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PARACHUTIST'S ESCAPE

GLASS ROOF AVOIDED

(iiy '' ~a[)li —l'reas Association.) AUCKLAND, November 21. ' Jumping out of an aeroplane when it was only 1000 feet above the Auckland Domain on Saturday morning, the well-known parachutist, Mr. G. W. Sellars, had a narrow escape from serious injury when he was able to sway his parachute just in time to avoid crashing through the glass roof of part of the winter gardens. As it was, he landed heavily into a small garden plot alongside a concrete path ana jarred himself considerably.

The jump was arranged as part of a Father Christmas gift distribution for children by a prominent Auckland firm.. Mr. Sellars was to land on the Outer Domain as Father Christmas, and was to assist with the distribution of toys on the ground.

He was taken .up in an aeroplane piloted by Flight-Lieutenant Allan, and made his jump when the machine was only 1000 feet up in order to give the children an additional thrill. • The aeroplane was so low that the spectators, of whom there were several thousand on the nearby banks, were able to distinguish his form very clearly as he stood on the wing before jumping off. There was a fairly strong south-west-erly wind at 1000- feet, and this immediately blew Sellars from the direction he intended to take. Then, as he came down into the shelter of the surrounding trees, the still air caused him to drop more quickly, and he landed very heavily.

While the parachute was falling Sellars could be seen vigorously attempting to counteract the effect of the wind and so land on level ground. He obviously saw the danger of falling into the winter garden, and fought to swing the parachute away from it when he was within a few yards of the.roof. However, it seemed almost certain that he ivas going to fall in the glass, and it was only in the last few seconds that he was able to avoid it. He then disappeared from the view of the spectators and fell into a garden patch between two hothouses. Only a few moments before two gardeners had been bedding plants there, and by the time Mr. Sellars had disentangled himself from the parachute and hundreds of children and adults had dashed up to see what had happened, the garden was almost wrecked.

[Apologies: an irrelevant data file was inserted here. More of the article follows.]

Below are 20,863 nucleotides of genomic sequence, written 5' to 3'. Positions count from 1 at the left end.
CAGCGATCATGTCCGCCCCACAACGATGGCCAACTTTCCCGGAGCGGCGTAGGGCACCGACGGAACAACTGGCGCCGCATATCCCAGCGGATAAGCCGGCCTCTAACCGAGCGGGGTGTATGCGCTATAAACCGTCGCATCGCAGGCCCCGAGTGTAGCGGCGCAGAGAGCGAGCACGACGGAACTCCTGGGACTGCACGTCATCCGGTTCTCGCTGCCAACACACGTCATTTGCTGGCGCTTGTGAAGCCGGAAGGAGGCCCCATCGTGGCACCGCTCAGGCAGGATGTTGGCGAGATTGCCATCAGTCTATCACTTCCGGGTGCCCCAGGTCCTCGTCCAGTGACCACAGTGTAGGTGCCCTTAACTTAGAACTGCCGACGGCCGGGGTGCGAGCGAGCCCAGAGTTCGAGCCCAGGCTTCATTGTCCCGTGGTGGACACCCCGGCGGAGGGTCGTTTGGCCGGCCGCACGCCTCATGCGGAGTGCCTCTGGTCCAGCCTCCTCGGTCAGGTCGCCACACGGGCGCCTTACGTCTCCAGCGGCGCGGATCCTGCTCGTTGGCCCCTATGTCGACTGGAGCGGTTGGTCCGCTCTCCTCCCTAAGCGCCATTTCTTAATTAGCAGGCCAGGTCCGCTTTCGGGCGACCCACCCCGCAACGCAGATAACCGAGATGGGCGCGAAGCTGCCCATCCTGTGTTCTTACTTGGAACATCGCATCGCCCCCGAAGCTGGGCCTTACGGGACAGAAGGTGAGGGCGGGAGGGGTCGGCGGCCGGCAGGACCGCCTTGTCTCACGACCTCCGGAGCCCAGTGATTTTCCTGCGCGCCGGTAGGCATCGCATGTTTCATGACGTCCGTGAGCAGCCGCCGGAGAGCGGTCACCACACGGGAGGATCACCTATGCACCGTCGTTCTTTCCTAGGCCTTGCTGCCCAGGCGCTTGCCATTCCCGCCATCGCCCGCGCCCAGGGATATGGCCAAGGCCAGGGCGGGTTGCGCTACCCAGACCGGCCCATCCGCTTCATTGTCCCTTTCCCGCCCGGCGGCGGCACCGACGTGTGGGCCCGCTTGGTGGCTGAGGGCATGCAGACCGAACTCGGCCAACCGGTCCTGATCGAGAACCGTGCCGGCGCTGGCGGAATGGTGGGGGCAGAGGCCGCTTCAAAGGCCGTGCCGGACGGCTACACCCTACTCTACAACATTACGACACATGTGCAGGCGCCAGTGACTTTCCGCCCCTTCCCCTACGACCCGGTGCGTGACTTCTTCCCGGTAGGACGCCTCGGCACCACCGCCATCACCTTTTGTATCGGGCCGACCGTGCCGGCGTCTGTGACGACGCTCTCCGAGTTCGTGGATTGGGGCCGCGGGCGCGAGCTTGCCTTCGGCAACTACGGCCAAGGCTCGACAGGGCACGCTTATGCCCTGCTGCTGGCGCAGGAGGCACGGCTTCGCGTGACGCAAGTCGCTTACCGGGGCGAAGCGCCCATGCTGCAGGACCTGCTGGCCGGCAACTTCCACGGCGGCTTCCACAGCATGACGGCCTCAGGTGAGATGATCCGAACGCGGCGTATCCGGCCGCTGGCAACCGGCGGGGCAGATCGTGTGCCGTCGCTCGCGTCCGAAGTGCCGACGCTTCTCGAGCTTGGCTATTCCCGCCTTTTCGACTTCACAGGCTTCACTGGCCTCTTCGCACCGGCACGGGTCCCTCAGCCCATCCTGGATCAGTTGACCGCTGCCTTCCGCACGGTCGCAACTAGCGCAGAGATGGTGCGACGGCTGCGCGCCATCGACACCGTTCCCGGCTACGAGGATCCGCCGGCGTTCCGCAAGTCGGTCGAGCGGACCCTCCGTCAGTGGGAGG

Mr. Sellars, meanwhile, had found that his Father Christmas beard had been twisted by the fall, . and he limped into a shelter to fix it before returning to assist,with the gift distribution.

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Permanent link to this item

http://paperspast.natlib.govt.nz/newspapers/EP19371122.2.39

Bibliographic details

PARACHUTIST'S ESCAPE, Evening Post, Volume CXXIV, Issue 124, 22 November 1937

Word Count
421

PARACHUTIST'S ESCAPE Evening Post, Volume CXXIV, Issue 124, 22 November 1937

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